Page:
March 3, 2011 / 1:20 AM / 7 years ago

Suntech CEO sees temporary supply glut

SANTA BARBARA, California (Reuters) - Solar panel maker Suntech Power Holdings Co Ltd will sell half its production of solar panels in Europe this year despite a pullback in government incentives in key markets there, Chief Executive Zhengrong Shi said on Wednesday.

Construction workers fix solar panels for a new solar power plant near Olching-Esting westward of Munich July 7, 2010. REUTERS/Michaela Rehle

The head of the Chinese company also forecast an impending global supply glut of solar panels, but said it would be temporary.

Suntech sold more than 50 percent of its 2010 production of solar panels to customers in Europe, and that figure will drop only slightly this year, Shi said.

About 10 percent of Suntech’s production will be sold in Italy — about the same as last year, Shi said.

Investors have been worried about an expected revision of solar subsidies in Italy after explosive growth in the solar power market there last year.

Investors in solar stocks fear a dramatic decline in government support will lead to an oversupply of solar panels that will drive prices down more quickly than expected and hurt manufacturers’ profits.

“Temporarily, oversupply will occur,” Shi said, adding that it could happen this year. Lower prices on solar panels, however, help spur demand, he said.

“Once oversupply occurs the price will be reduced and demand will increase too,” Shi said.

Suntech already has agreements in place to sell more than 80 percent of its planned 2011 production, Shi said. He also expects average selling prices on solar panels to drop about 10 percent this year.

Manufacturers want the price of solar power to fall so that it can become competitive with electricity derived from fossil fuels and less reliant on government subsidies. When it falls faster than they can reduce their costs, however, margins get pinched and profits suffer.

Suntech expects its margins to expand this year as it ramps up output of polysilicon wafers, which are used to make cells that are incorporated in the solar modules. Producing the wafers in-house rather than buying them from a third party cuts down on manufacturing costs.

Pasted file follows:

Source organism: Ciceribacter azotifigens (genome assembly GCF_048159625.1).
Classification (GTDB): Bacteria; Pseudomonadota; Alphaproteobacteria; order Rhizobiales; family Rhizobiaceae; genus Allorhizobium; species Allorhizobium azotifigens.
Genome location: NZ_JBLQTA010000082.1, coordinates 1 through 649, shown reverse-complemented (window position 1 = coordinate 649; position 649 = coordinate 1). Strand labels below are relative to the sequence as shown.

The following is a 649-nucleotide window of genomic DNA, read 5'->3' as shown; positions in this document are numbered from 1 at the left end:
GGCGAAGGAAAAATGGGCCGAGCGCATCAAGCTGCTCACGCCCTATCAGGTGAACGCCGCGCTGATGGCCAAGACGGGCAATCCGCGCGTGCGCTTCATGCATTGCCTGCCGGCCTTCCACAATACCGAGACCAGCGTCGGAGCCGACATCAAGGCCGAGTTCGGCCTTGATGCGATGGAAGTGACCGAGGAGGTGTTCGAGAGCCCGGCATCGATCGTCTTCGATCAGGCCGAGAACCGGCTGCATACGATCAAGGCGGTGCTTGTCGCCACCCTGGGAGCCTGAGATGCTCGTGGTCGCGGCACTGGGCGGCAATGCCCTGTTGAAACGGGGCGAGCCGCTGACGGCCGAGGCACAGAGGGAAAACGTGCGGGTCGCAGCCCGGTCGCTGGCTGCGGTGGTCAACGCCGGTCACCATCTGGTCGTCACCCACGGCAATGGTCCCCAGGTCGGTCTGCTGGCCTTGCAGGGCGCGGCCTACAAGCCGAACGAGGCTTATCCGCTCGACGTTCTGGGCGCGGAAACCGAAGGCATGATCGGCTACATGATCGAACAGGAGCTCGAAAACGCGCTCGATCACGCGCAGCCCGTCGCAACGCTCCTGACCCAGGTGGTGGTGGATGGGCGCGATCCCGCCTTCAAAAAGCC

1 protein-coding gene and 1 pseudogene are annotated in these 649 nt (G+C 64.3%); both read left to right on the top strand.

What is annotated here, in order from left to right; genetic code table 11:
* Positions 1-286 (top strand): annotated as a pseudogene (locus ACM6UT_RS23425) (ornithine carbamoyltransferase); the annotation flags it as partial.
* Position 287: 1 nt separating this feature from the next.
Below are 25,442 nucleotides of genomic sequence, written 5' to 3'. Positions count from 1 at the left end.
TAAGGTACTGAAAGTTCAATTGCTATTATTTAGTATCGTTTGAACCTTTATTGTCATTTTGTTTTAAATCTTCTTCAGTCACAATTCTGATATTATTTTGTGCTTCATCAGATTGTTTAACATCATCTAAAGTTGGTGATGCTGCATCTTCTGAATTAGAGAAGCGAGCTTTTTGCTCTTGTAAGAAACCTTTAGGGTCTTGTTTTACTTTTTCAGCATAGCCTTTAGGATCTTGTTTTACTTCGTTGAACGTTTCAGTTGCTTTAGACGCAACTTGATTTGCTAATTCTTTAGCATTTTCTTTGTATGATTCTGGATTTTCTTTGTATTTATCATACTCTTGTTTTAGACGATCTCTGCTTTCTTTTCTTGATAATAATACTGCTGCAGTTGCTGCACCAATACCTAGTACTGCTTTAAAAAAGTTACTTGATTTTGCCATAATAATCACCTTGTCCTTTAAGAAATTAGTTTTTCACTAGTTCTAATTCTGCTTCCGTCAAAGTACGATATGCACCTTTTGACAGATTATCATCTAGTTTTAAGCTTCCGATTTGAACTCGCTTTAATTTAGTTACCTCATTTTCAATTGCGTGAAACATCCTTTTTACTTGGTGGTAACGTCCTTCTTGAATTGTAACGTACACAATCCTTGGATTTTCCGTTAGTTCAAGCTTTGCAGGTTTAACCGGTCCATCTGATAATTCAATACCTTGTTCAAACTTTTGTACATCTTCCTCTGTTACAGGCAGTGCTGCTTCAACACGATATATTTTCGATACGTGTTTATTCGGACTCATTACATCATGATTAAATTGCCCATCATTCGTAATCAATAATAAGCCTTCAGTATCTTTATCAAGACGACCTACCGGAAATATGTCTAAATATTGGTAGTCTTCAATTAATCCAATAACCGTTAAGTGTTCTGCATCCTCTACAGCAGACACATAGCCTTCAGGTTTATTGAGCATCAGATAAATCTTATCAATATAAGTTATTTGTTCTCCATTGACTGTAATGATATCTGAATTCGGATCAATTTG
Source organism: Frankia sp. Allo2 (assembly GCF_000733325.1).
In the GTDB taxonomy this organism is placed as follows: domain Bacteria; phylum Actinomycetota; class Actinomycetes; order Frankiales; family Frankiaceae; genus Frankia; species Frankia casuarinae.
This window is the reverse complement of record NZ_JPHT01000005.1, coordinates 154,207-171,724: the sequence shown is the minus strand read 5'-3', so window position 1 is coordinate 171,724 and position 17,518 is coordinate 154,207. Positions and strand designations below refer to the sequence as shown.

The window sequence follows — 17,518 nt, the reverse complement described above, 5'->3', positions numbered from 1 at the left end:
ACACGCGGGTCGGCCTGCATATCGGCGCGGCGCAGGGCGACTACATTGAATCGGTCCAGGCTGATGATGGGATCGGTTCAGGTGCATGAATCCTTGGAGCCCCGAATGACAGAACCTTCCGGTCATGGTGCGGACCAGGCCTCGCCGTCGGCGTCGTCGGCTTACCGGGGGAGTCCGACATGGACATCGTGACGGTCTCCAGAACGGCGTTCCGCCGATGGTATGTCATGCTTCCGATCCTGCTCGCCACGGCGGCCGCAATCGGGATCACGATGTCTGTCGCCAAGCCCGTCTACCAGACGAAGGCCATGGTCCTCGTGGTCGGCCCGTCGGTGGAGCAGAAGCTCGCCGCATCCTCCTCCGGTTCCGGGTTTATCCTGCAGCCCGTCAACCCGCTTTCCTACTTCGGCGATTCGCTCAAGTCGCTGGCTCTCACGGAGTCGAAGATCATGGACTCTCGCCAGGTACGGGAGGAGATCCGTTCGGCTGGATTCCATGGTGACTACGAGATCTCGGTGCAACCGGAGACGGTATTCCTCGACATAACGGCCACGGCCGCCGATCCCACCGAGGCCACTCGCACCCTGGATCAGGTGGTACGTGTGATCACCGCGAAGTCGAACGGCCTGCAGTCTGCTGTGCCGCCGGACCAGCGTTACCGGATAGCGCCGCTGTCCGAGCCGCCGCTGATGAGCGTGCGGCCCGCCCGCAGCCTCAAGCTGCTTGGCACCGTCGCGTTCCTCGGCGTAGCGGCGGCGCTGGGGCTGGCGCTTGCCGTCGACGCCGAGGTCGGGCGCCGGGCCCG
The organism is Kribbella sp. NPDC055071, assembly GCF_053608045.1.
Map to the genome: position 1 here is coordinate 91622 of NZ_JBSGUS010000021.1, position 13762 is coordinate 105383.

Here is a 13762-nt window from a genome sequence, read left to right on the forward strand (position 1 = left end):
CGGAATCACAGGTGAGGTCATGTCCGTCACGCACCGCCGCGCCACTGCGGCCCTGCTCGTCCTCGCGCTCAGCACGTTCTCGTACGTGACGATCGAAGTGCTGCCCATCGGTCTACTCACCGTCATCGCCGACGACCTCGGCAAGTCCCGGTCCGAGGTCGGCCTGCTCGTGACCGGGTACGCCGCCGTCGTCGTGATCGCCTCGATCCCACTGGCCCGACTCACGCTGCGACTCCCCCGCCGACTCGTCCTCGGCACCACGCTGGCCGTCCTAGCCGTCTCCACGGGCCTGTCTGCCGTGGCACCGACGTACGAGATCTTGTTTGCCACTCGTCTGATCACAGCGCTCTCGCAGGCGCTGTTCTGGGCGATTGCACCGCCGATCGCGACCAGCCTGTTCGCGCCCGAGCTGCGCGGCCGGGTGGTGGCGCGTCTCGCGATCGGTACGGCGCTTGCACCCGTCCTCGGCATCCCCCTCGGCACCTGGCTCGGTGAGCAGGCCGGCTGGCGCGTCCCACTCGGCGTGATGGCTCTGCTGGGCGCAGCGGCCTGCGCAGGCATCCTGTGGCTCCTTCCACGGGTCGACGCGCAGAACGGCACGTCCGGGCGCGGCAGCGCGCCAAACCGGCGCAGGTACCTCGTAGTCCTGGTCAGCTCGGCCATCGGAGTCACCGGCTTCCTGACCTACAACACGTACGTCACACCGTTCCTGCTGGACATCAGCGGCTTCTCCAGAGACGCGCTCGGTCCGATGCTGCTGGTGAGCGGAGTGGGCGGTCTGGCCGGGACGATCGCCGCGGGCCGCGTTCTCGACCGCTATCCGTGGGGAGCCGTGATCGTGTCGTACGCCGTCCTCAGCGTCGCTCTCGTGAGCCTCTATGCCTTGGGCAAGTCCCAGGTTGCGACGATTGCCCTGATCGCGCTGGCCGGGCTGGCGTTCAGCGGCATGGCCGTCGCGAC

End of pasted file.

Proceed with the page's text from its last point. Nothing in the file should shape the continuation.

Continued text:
Suntech rivals such as Trina Solar Ltd and Yingli Green Energy Holding Co Ltd already produce their own wafers, and as a result Shi said their profit margins have peaked while Suntech’s still have room for expansion.

“Their profit will only go down because of (average selling price) declines. Within that community I think Suntech probably is the only company that will expand our profit,” Shi said.

While half of Suntech’s sales will be in Europe, the company is rapidly expanding in the United States, China, India, Australia and other markets.

The overall Chinese solar market is expected to double this year, Shi said, to about 1.2 gigawatts from 600 megawatts last year. Suntech has about a 15 to 20 percent share of the Chinese market, he said.

In India, Suntech has partnered with Indian solar power producer Azure Power. The company is currently evaluating whether to build a production facility in that market, Shi said, adding that Suntech would consider expanding production capacity in the United States or adding manufacturing in Europe if those solar markets would be supported long term.

“We cannot manufacture everything in China. We need to make sure we can have a sustainable market here and also a supply chain around us,” Shi said. “It’s easy to set up manufacturing. It would be expensive and embarrassing to dismantle manufacturing.”

Suntech shares closed at $9.81 on the New York Stock Exchange, up 3 cents on the day. The stock has fallen nearly 37 percent since hitting a 52-week high of $15.55 last April.

Reporting by Nichola Groom; Editing by Richard Chang and Carol Bishopric

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